Phenotype and severity of asthma determines bronchial epithelial immune responses to a viral mimic
Celeste Porsbjerg, Juan Jose Nieto-Fontarigo, Samuel Cerps, Sangheeta Ramu, Mandy Menzel, Morten Hvidtfeldt, Alexander Silberbrandt, Laurits Froessing, Ditte Klein, Asger Sverrild, Lena Uller
European Respiratory Journal 2021; DOI: 10.1183/13993003.02333-2021
Background Asthma is characterised by an aggravated immune response to respiratory viral infections: This phenomenon is a clinically well-recognised driver of acute exacerbations, but how different phenotypes of asthma respond immunologically to virus is unclear.
Objectives To describe the association between different phenotypes and severity of asthma and bronchial epithelial immune responses to viral stimulation.
Methods In the Immunoreact study, healthy subjects (n=10) and 50 patients with asthma were included; 30 (60%) were atopic, and 34 (68%) were eosinophilic; 14 (28%) had severe asthma. All participants underwent bronchoscopy with collection of bronchial brushings. Bronchial epithelial cells (BECs) were expanded and stimulated with the viral replication mimic poly (I:C) (TLR3 agonist) in vitro. The expression of TLR3-induced pro-inflammatory and anti-viral responses of BECs were analysed using RT-qPCR and multiplex ELISA and compared across asthma phenotypes and severity of disease.
Results Patients with atopic asthma had increased induction of IL-4, IFN-β, IL-6, TNF-α, and IL-1β after poly (I:C) stimulation compared to non-atopic patients, whereas in patients with eosinophilic asthma only IL-6 and IL-8 induction was higher than in non-eosinophilic asthma. Patients with severe asthma displayed a decreased antiviral IFN-β, and increased expression of IL-8, most pronounced in atopic and eosinophilic asthmatics. Furthermore, induction of IL-33 in response to poly (I:C) was increased in severe atopic and in severe eosinophilic asthma, but TSLP only in severe eosinophilic asthma.
Conclusions The bronchial epithelial immune response to a viral mimic stimulation differs between asthma phenotypes and severities, which may be important to consider when targeting novel asthma treatments.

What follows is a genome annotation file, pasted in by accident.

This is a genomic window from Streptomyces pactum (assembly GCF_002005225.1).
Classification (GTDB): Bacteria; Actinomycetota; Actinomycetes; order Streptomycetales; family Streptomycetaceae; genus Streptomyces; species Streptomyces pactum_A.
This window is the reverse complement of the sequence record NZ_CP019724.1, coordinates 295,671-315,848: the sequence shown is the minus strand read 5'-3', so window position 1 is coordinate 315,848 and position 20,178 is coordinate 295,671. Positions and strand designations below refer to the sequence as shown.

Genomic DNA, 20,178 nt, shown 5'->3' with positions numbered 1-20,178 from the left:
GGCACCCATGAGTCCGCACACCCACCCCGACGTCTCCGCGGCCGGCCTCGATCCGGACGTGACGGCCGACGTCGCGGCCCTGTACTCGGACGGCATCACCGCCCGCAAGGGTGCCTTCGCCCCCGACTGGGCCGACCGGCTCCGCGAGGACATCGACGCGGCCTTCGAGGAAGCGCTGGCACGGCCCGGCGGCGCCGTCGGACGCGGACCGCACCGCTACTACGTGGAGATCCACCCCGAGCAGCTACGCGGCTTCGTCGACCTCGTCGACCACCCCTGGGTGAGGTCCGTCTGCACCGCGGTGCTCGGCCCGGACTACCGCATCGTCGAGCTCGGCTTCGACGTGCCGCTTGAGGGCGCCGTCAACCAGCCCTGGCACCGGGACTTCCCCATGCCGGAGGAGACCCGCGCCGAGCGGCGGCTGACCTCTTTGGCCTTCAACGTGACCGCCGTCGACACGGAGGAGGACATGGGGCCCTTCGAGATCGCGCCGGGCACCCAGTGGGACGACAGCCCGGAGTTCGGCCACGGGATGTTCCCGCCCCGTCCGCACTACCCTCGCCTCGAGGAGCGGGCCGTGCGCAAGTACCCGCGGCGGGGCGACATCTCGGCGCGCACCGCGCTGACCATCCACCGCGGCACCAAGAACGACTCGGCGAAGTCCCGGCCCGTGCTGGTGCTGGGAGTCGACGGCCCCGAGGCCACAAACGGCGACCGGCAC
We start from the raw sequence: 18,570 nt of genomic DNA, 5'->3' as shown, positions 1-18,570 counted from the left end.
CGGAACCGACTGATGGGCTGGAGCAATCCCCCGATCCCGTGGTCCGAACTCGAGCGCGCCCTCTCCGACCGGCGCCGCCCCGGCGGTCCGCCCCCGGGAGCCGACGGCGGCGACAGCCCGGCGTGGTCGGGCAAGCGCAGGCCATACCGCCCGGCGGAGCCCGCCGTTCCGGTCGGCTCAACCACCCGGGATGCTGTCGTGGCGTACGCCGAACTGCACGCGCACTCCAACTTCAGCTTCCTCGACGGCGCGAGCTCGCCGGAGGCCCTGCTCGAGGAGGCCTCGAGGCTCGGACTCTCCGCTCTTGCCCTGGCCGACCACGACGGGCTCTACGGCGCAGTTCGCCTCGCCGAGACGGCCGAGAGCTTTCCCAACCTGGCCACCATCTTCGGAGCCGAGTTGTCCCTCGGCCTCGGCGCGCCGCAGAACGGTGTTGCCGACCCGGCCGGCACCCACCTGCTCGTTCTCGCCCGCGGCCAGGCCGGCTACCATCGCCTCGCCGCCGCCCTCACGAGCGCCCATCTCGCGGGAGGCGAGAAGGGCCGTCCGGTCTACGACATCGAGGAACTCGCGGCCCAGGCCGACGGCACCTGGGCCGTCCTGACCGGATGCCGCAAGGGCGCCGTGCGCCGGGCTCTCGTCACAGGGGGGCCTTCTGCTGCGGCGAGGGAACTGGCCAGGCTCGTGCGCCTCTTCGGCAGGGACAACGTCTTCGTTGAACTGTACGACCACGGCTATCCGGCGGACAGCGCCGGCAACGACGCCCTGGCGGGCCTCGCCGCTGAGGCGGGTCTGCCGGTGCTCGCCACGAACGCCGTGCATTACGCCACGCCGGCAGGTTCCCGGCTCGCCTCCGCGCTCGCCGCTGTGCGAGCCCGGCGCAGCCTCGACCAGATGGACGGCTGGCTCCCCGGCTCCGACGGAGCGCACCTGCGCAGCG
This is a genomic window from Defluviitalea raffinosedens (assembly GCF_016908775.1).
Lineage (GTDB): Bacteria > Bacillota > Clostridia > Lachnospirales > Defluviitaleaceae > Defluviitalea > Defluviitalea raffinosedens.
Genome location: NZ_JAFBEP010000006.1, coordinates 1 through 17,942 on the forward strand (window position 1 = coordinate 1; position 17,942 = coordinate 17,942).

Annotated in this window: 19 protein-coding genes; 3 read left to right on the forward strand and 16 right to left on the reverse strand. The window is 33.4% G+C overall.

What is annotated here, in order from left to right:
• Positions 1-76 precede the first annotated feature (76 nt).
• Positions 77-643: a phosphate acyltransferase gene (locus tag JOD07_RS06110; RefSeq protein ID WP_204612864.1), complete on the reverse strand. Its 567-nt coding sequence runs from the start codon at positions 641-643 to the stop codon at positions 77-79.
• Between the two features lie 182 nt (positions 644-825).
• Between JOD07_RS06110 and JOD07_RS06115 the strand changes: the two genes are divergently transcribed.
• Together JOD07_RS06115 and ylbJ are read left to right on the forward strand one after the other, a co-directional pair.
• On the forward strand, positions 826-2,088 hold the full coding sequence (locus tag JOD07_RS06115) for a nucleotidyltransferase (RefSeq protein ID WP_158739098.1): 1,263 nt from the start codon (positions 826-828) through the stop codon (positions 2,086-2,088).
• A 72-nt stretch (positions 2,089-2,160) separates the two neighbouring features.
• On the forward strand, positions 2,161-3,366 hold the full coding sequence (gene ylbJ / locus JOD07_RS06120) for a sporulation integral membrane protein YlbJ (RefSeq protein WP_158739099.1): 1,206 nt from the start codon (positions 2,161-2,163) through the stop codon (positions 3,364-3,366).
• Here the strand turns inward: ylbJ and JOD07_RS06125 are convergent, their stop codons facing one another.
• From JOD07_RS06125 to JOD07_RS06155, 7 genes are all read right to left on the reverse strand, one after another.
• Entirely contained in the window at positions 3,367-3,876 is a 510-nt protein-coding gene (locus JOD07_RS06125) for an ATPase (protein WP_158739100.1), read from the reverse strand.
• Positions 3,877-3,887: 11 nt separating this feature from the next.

This manuscript has recently been accepted for publication in the European Respiratory Journal. It is published here in its accepted form prior to copyediting and typesetting by our production team. After these production processes are complete and the authors have approved the resulting proofs, the article will move to the latest issue of the ERJ online. Please open or download the PDF to view this article.
Conflict of interest: Prof. Celeste Porsbjerg declares having received honoraria as a speaker and consultant, and unrestricted research grants from AZ, GSK, Novartis, Sanofi, TEVA, Chiesi and Pharmaxis.
Conflict of interest: Juan Jose Nieto-Fontarigo has nothing to disclose.
Conflict of interest: Samuel Cerps has nothing to disclose.
Conflict of interest: Sangheeta Ramu has nothing to disclose.
Conflict of interest: Mandy Menzel has nothing to disclose.
Conflict of interest: Morten Hvidtfeldt has nothing to disclose.
Conflict of interest: Alexander Silberbrandt has nothing to disclose.
Conflict of interest: Laurits Froessing has nothing to disclose.
Conflict of interest: Ditte Klein has nothing to disclose.
Conflict of interest: Dr Asger Sverrild declares having received honoraria as a speaker and consultant, and unrestricted research grants AZ, Novartis, Sanofi and Chiesi.
Conflict of interest: Lena Uller has nothing to disclose.
- Received August 25, 2021.
- Accepted November 24, 2021.